Visit Philliy / Philly 360 Interview of Dyana Williams – Mother of BMMDyana Williams, long-time radio personality, music industry insider, and current host of Soulful Sundays on WNRB (107.9 | Philadelphia) discusses the founding of Black Music Month.
USPS African-American Music Appreciation Month Stamps
The Original King of Black Music – Mister Robey
AFRICAN-AMERICAN MUSIC APPRECIATION MONTH, 2012- - - - - - -BY THE PRESIDENT OF THE UNITED STATES OF AMERICAA PROCLAMATION
As a long-cherished piece of American culture, music offers a vibrant soundtrack to the story of our people and our Union. At times when words alone could not bring us together, we have found in melodies and choruses the universal truths of our shared humanity. African-American musicians have left an indelible mark on this tradition, and during African-American Music Appreciation Month, we pay special tribute to their extraordinary contributions.
Generations of African Americans have used music to share joy and pain, triumph and sorrow. Spiritual hymns gave hope to those laboring under the unrelenting cruelty of slavery, while gospel-inspired freedom songs sustained a movement for justice and equality for all. The smooth sounds of jazz and the soulful strain of the blues fed a renaissance in art and prose. The rhythm and blues that began in a basement in Detroit brought people together when laws would have kept them apart, while the urban beats and young wordsmiths from cities coast-to-coast gave voice to a new generation. And on stages and in concert halls around the world, African-American singers and composers have enhanced opera, symphony, and classical music by bringing energy and creativity to traditional genres.
At its core, African-American music mirrors the narrative of its original creators -- born of humble beginnings and raised to refuse the limitations and circumstances of its birth. This month, we honor the African-American musicians, composers, singers, and songwriters who have forever shaped our musical heritage, and celebrate those who carry this rich legacy forward.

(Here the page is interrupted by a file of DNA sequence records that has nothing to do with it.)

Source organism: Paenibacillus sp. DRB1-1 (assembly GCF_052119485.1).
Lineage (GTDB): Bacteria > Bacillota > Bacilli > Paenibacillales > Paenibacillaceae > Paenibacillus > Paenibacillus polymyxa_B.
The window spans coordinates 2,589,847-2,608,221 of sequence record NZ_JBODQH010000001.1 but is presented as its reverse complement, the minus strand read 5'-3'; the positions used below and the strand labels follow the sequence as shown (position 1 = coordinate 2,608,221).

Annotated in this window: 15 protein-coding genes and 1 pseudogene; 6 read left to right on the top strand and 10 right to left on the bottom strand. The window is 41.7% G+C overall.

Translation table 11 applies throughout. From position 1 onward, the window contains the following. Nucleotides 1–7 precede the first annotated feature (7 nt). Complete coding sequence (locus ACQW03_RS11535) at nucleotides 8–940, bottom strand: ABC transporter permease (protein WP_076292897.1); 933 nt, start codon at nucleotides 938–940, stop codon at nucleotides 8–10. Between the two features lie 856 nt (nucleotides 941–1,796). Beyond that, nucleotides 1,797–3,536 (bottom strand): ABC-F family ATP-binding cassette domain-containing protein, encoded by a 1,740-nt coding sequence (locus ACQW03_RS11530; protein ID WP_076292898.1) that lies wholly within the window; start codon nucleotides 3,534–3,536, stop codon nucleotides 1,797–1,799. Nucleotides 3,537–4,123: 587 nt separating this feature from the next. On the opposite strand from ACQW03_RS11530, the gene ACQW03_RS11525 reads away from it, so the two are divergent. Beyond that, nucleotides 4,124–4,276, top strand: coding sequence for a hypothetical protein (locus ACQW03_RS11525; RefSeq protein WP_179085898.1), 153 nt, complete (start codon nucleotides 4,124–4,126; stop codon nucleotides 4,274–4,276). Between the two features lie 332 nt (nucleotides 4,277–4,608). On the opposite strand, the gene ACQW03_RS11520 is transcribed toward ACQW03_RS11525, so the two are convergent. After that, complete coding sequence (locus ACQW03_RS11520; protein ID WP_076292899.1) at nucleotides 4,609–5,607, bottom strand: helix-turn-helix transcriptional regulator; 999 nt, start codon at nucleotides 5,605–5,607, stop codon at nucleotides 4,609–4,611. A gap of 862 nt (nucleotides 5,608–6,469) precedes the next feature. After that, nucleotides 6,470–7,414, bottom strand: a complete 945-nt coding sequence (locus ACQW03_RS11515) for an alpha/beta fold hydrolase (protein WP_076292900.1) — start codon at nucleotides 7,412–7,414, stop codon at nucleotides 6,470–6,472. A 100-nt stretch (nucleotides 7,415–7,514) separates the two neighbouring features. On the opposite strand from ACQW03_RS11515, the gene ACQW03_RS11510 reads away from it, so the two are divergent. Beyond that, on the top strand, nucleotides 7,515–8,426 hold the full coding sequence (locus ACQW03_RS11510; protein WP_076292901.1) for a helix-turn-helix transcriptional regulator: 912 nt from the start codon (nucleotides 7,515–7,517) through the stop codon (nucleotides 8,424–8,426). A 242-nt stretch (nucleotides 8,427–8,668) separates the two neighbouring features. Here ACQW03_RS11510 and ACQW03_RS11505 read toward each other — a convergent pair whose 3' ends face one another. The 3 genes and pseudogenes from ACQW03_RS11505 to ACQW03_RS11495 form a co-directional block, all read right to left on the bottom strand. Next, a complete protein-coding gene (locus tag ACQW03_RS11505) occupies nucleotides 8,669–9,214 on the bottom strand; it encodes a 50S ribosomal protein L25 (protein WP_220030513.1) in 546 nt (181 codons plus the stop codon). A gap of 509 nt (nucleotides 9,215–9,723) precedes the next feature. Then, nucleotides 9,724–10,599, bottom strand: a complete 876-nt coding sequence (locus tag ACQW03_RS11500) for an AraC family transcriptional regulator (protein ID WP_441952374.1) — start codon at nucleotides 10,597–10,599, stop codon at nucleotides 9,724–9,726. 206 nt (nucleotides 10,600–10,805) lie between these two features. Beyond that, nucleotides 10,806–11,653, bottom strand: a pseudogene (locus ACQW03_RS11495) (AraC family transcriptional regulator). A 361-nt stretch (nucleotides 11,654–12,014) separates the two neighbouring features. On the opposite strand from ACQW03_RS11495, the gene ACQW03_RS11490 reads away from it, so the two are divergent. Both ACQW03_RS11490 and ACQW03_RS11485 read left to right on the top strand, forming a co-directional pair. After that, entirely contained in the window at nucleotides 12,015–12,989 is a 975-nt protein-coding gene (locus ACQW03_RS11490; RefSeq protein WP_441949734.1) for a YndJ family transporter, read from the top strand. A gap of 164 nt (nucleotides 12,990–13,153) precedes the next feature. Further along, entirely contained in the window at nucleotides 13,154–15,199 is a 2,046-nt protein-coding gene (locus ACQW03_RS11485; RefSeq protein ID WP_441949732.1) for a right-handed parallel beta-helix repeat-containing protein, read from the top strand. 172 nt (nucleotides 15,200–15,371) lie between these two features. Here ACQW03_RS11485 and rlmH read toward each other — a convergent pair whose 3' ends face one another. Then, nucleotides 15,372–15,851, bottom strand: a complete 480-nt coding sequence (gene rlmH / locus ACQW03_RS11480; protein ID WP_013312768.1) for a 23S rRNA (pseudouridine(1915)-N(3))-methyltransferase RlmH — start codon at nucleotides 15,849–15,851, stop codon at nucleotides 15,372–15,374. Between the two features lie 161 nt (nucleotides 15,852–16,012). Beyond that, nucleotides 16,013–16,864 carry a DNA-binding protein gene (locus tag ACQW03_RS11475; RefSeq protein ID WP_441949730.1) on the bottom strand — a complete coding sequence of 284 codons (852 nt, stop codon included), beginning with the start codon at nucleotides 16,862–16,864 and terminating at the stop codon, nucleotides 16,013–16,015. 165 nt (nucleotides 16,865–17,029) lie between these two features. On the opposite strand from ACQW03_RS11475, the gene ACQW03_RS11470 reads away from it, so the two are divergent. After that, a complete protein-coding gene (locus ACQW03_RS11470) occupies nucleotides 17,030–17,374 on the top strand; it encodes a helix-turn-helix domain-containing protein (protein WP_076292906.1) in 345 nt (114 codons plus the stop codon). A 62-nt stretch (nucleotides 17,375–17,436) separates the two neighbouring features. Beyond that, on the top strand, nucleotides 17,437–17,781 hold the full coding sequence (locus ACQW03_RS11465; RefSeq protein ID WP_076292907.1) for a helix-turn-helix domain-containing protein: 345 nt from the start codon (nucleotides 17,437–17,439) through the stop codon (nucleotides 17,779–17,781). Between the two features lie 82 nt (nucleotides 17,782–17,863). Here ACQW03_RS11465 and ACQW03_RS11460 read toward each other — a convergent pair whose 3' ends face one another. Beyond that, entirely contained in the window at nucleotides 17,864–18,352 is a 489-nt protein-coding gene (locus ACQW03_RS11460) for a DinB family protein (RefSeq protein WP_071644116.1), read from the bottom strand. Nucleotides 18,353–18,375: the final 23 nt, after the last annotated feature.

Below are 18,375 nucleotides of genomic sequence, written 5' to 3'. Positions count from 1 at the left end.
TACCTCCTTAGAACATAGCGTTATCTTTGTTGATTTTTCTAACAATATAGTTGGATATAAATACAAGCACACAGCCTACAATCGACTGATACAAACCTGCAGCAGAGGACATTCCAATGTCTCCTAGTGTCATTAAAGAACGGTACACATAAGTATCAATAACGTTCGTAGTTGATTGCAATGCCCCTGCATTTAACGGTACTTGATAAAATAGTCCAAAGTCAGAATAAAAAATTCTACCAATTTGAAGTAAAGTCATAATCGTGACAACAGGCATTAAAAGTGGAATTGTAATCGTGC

NOW, THEREFORE, I, BARACK OBAMA, President of the United States of America, by virtue of the authority vested in me by the Constitution and the laws of the United States, do hereby proclaim June 2012 as African-American Music Appreciation Month. I call upon public officials, educators, and all the people of the United States to observe this month with appropriate activities and programs that raise awareness and foster appreciation of music that is composed, arranged, or performed by African Americans.
IN WITNESS WHEREOF, I have hereunto set my hand this first day of June, in the year of our Lord two thousand twelve, and of the Independence of the United States of America the two hundred and thirty-sixth.
2012 Proclamation: http://www.whitehouse.gov/the-press-office/2012/06/01/presidential-proclamation-african-american-music-appreciation-month-2012 2011 Proclamation: http://www.whitehouse.gov/the-press-office/2011/05/31/presidential-proclamation-african-american-music-appreciation-month
National Museum of African American Music
Administrative Offices1506 Church Street, Suite 230 Nashville, TN 37203 Office: (615) 301-8724 Email:
The National Museum of African American Music will stand as an international iconic cultural museum dedicated to the vast contributions African Americans have made in music.